I made a new friend today on my way to the immigration office. Her name is Candy. We had shared a taxi to Atomic Junction, and she happened to sit next to me on the trotro to Accra. She was determined to make sure that the mate gave me the correct change, and then struck up a conversation with me. She makes things – beads, bracelets, keychains, tie-dye, and dresses. She reached into her purse and pulled out a darling keychain made of beads strung in the shape of a little man. I told her it was really cute.
“Do you like it? You can have it,” she said, and handed it to me.
She told me she wants to go to school, but she doesn’t have enough money yet. She lives with some people who are not her real parents, but who don’t let her go out (even though she’s 24). She lives with them and makes little crafts and sells them or gives them away. I asked her what she wants to learn at school. I expected her to say “nursing” or “teaching” or “computers” or some other major one can study at a university. I was shocked by her answer.
“I want to learn how to read and write,” she said, and explained: “My mother left me when I was two months old, so my grandmother raised me. She didn’t have enough money to send me to school, so I never learned how to read or write. I never knew my father.”
This just kind of blew me away. Literacy is something I completely take for granted. I told her I’d teach her how to read and write, and she smiled and nodded.
I went to the immigration office to renew my visa. The last time I went, in December, they charged me GH¢100, which seems like a lot. When I picked up my passport a couple weeks later, they had stapled on a receipt. On the receipt, it said that each month costs Gh¢20, and that the total they charged me was Gh¢60... 40 less than I had actually paid.
“That is the price it says,” Evelyn, the immigration officer, explained, “but the extra Gh¢40 is to make sure the work gets done. You understand, don’t you?”
“We’re in Africa. It’s not like the white man, where there is a certain price and you pay it. In Ghana, you have to pay a little extra to motivate and to get the work done. If you don’t pay it, they won’t do the work.”
“Oh. You mean like a bribe? I think I understand.”
But I left the office feeling very, very down, so down, in fact, that I cried when I sat on the trotro. I’m the kind of person who prefers to believe the best in everyone. I believe that humankind is good, that the world is beautiful place populated with beautiful people. I’m aware that corruption exists all over the world, but to experience it first hand like this just put me down. It’s not even about the money as much as the fact that people working at the immigration office only do their job if they can sneak extra money into their pockets.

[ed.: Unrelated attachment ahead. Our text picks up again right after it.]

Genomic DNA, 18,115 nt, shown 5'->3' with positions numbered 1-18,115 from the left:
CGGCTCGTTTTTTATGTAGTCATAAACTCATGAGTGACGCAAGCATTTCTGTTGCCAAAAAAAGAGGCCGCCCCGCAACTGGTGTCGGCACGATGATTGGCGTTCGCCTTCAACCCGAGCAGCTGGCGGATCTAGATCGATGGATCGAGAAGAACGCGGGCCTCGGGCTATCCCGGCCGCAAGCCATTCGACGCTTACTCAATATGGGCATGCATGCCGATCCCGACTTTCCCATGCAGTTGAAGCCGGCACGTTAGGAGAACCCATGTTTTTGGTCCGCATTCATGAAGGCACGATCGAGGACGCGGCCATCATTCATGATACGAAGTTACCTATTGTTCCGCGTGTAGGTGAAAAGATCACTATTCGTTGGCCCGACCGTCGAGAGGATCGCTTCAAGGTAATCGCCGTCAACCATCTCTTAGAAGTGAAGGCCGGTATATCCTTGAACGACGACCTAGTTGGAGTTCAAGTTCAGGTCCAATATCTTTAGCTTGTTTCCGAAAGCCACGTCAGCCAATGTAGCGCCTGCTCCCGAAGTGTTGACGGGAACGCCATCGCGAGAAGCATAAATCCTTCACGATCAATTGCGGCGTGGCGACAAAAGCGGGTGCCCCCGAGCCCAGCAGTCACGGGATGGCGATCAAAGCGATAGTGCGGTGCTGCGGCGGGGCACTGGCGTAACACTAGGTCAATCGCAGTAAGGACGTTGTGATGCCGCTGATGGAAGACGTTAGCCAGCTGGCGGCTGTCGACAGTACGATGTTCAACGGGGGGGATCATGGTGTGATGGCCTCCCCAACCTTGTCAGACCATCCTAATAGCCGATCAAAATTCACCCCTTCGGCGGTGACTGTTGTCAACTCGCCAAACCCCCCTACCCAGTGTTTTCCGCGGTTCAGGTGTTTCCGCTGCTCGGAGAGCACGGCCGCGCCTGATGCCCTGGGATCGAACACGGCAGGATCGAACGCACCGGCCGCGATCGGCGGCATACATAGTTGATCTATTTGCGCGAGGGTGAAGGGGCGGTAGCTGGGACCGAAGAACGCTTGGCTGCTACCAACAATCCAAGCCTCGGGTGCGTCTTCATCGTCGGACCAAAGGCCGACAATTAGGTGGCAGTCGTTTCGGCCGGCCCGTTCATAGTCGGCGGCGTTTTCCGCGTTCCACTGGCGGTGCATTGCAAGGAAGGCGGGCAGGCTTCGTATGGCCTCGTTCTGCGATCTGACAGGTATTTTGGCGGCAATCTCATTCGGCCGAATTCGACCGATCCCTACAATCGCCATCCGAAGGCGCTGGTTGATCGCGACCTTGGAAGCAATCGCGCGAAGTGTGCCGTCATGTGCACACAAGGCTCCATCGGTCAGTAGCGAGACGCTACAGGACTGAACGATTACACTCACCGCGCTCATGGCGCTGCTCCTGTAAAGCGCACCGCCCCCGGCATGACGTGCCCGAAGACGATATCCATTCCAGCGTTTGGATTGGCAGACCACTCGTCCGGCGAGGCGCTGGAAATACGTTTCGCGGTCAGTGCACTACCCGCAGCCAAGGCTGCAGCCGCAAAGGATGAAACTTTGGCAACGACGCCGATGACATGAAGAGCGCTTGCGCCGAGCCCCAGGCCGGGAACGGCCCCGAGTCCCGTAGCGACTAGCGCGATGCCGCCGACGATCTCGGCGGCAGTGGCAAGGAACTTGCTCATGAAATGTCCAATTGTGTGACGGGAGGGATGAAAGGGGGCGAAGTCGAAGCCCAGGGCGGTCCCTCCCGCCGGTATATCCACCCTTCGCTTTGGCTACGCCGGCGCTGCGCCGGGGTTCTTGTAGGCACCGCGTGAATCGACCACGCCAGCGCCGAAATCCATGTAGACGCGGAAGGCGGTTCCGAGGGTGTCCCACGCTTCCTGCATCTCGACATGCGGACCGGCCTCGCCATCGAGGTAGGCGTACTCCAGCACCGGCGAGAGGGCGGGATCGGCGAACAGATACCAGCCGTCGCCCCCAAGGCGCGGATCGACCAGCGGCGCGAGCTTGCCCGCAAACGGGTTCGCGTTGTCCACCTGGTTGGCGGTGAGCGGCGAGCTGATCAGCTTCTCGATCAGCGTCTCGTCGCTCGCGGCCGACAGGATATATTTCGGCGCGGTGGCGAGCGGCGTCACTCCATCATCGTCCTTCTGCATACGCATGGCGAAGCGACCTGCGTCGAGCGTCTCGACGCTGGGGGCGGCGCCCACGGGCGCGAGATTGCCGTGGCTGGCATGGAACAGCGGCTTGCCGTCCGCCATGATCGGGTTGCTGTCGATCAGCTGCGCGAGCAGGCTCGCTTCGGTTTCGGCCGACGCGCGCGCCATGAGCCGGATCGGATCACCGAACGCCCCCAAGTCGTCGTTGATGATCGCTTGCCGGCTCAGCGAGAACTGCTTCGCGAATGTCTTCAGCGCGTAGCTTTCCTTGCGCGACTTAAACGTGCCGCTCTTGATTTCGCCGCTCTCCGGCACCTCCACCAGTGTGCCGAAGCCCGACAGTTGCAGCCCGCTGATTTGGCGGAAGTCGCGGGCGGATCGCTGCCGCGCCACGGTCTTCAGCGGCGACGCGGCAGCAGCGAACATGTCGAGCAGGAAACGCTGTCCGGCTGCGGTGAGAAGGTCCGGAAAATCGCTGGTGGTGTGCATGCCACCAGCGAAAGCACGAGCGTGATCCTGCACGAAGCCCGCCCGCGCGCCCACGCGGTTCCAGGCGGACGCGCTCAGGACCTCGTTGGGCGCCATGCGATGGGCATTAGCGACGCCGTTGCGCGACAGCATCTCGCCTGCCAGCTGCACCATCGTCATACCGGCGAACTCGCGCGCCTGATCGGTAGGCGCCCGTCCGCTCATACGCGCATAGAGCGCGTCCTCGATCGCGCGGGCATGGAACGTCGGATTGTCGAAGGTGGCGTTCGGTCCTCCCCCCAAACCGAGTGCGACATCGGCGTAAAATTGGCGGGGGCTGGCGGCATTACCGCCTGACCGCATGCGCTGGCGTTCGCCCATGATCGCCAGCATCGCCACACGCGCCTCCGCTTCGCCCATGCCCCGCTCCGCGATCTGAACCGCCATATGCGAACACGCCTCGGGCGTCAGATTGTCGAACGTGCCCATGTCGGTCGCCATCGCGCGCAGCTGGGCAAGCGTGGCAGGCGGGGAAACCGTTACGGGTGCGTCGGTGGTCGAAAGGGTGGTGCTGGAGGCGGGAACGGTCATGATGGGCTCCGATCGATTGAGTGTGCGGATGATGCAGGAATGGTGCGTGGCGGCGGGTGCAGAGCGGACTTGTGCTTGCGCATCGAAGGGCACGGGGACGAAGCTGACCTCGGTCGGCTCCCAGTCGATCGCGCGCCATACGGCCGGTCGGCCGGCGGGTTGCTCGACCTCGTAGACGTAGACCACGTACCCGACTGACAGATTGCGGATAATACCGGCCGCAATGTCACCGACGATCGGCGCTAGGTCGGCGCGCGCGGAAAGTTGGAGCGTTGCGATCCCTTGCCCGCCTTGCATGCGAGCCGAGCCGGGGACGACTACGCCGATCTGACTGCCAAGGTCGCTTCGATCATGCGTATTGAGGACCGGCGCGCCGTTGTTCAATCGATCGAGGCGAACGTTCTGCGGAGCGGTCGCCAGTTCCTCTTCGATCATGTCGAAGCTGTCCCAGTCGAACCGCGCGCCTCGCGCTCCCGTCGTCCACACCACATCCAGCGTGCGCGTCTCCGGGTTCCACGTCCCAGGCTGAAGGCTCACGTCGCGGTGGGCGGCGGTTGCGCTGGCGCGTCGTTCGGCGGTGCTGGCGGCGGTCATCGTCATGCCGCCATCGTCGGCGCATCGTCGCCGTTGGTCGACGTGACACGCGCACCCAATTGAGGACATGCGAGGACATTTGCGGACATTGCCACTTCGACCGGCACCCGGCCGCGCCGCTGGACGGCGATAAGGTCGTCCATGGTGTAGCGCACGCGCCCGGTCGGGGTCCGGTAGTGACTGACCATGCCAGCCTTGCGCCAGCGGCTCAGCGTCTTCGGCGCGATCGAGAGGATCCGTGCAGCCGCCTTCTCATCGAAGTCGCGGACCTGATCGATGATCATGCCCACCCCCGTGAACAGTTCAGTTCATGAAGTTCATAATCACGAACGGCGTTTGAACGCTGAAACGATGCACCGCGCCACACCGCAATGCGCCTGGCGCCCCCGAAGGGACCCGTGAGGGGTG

I thought about the corruption. I thought about my new friend, Candy, who is 24 and can’t even read or write because her parents abandoned her when she was just a baby. I thought about the notes that two of my students slipped into my bag at school just as I was rushing out the door to go to the immigration office. One said, “Do you know that it is true that everyone hates me. I am just an animal called cow. Beacuse Brian alway tell my brother lies so that my mother will beat me. Everyone hates me. What a poor girl. I will kill myself.” My sweet, sweet student wants to kill herself because her friends tease her and her mother beats her! I couldn’t believe it. The other note said, “Miss Kate, I feel like you been my elder sister because any time I am at home I do not feel comfortable. They say I am foolish, mad, sack, stupid girl and that I am a thief. Please, I beg you in secret please be my elder sister. Yes/No.” My other student lives with her “wicked stepmother,” as she has written of her in the very angry poems she wrote for composition class, in a family life where everyone puts her down. What kind of world do I live in? Where is the love?
I stopped by Accra’s only shopping mall, a place that reminds me of the U.S. It’s the most American thing I’ve seen here. It has a big grocery store with all types of imported food, different clothing boutiques selling either African or Western-style clothing, electronics stores, a store selling eyeglasses displaying an amazing picture of Patrick Dempsey wearing sexy Armani glasses, a perfume/cologne shop, a wine and spirits store, and my favorite, a real-life bookstore!
I browsed the bookstore for a while, which took my mind off of the sad state of the world, and as I lost myself in the pages of the books I picked up, I became very happy again. The books were marked up ridiculously, some paperback books being sold for about $30, but I didn’t need to buy anything to be happy. I just love picking up books that catch my eye and reading them.
I also love drinking coffee. I went to the mall’s food court where I found a real coffee shop! I sat at a table and drank a café mocha, frothily delicious and just what I needed. I imagined my future living in a big, developed city somewhere like San Francisco or Paris, drinking coffee every day as I people watch and lose myself in the crowd. Suddenly, the world seemed like a marvelous place again, and I felt quite happy to be alive. I guess all I need is coffee and books to get that joie de vivre again.